[alsa-devel] How to pair Wine with ALSA? part2: buffer&period size / blocking / mmap (long)

Joerg-Cyril.Hoehle at t-systems.com Joerg-Cyril.Hoehle at t-systems.com
Mon Aug 15 17:57:36 CEST 2011


[I've reordered some paragraphs]

Clemens Ladisch wrote:
>AFAIK the WinMM API allows to vary the number and size of submitted
>buffers arbitrarily even while the stream is running.
The API is simply like pcm_write: "here are N frames at address X".
The app allocates and owns the buffer memory at address X.

>This was designed for hardware that is reprogrammed after each buffer
>anyway (ISA DMA) or that allows dynamic buffers (e.g. ICH AC'97, which
>was designed for WinMM).
You mean that HW can be told: "play N1 frames at address X1, to be
followed without glitch with N2 frames at address X2"?  And
afterwards, "after you'll be done with X2, play N3 at address X3"?

This is very interesting.  All I knew about were circular buffers.
Hence in my mind, every API where the app supplies the data pointer
would require copying from the app buffers into the circular HW one.

>Can't you hand out a pointer to ALSA's buffer?
I am not aware of any way outside snd_pcm_mmap_begin to obtain a
pointer from ALSA.  Perhaps that's the base of my misunderstandings?

>What exactly gets optimized with mmap?  Please note that snd_pcm_write*
>copies the data from the supplied buffer into ALSA's buffer; if your
>code does the same, it is not the slightest bit faster.
I'm not sure I understand what you mean.

The mmdevapi is unlike WinMM: GetBuffer yields a buffer pointer from
the OS and has some timing restrictions (unclear to me, MSDN talks
about "buffer-processing periods").  Not unlike snd_pcm_mmap_begin.
This pointer could be the audio HW's write_ptr.

Hence in theory, as the app asks mmdevapi for a buffer and fills it,
it can be played by the OS/HW (following ReleaseBuffer, sort of
snd_pcm_mmap_commit) without additional copying.  Thus, mmdevapi is
not in the way of such optimizations with either HW ring-buffer or
the dynamic buffers you mention, whereas WinMM cannot avoid copying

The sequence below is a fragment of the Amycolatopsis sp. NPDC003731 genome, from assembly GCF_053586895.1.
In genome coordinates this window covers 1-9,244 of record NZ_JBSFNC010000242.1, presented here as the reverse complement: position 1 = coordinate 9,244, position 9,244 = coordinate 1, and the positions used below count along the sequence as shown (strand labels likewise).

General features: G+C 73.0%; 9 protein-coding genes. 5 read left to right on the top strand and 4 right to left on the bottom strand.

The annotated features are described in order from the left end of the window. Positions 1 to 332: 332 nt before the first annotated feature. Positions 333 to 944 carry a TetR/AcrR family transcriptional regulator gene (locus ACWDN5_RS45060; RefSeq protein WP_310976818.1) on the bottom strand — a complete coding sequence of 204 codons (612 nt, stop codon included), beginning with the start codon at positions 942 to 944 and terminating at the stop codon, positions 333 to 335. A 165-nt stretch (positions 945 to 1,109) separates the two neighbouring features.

with ring-buffers.

What's expected to happen in Wine without mmap is:
1. app copies/writes data into Wine-managed GetBuffer pool
1.b because of ring-buffer management, there's even a little
    more copying in case of wrap-around.
2. ALSA pcm_write* copies from Wine's pool into HW buffer.

The optimization is:
0. app gets pointer from Wine's GetBuffer, which
   in turn gets it from ALSA's snd_pcm_mmap_begin.
1. app copies/writes data into ALSA's HW buffer.

The current state is even worse w.r.t. WinMM:
1. app copies/writes data into app buffers for use by WinMM.
2. Wine's WinMM copies data into Wine's mmdevapi buffer via GetBuffer.
3. pcm_write* copies data into ALSA's HW buffer.

Well, that's a lot of text about a situation that's becoming less and
less likely.  Desktop reality is: all apps (incl. video) use a mixer
(dmix/PA/upmix) and data still needs to be mixed: no app writes into
the audio HW ringbuffer.  I'm not sure PA or dmix support mmap.

>   set_periods_near(3) / avail_min / periods explanations;
Thank you very much.  The explanation is very welcome as the ALSA doc
did not make it all clear to me.

>This suggests to use a buffer as big as possible (for the hardware).

I'm a little reluctant about that since I've myself experienced some
apps in Wine that exhibited extreme loss of sync between audio and
video when PA was in the queue instead of dmix.  I don't know what the
reason is but for sure I will test those again as I make progress.

I have no idea what one of those apps used for synchronisation.
mmdevapi did not exist at the time the app was written.
 - Did it use dsound?  I know next to nothing about that other API.
 - Did it use WinMM:waveOutGetPosition?
 - How is waveOutGetPosition defined in the presence of huge
   latencies, i.e. is it implicitly based on a ~0 latency assumption?
 - When are buffers submitted to waveOutWrite returned to the app?
   a) After the front-end processed them (sent them to the next stage)?
   b) After the back-end (speaker) played the last sample in it?
   The difference matters only as non-zero latencies are introduced into
   the audio chain, i.e. with networking, USB or simply PA's 2s buffers.
That's about WinMM.
mmdevapi defines its API much more precisely -- lesson learned.

Note that I don't think that b) can be retro-fitted into a system with
huge buffering (e.g. network, USB or PA buffers), because numerous
apps simply work like this: allocate 3 buffers of 1/3 second worth of
samples each and play them in turn.  With 5s latency that breaks.
Hence Wine may need to implement a combination of both:
   c) After the front end processed them *and* they would have been
      played by a zero-latency system, e.g. HW ring-buffers.

>You can call nonblock(0) immediately after open.
>But if your code never actually blocks, why bother to set it?

Somebody reported and I've verified that snd_pcm_drain would always
fail (with -11 IIRC) in non-blocking mode.  It's understandable as an
afterthought since the API says "wait for ..." which violates
non-blocking.  Only snd_pcm_drop works in non-blocking mode.

>Now you are trying to do what PulseAudio does.
No surprise. Every audio framework does something similar.

>Why not simply use PA instead of ALSA?
It is my understanding that the Wine project will maintain at least 4
drivers eventually, including PA.  However, for the time being, it
starts with 3: ALSA/OSS/MacOS' CoreAudio.  It is only when these will
work well enough (and the dynamic constraints on the mmdevapi be
understood/known well enough) that another one will be added AFAIK.
We are not there yet.

Thank you very much for your help and explanations,
	Jörg Höhle

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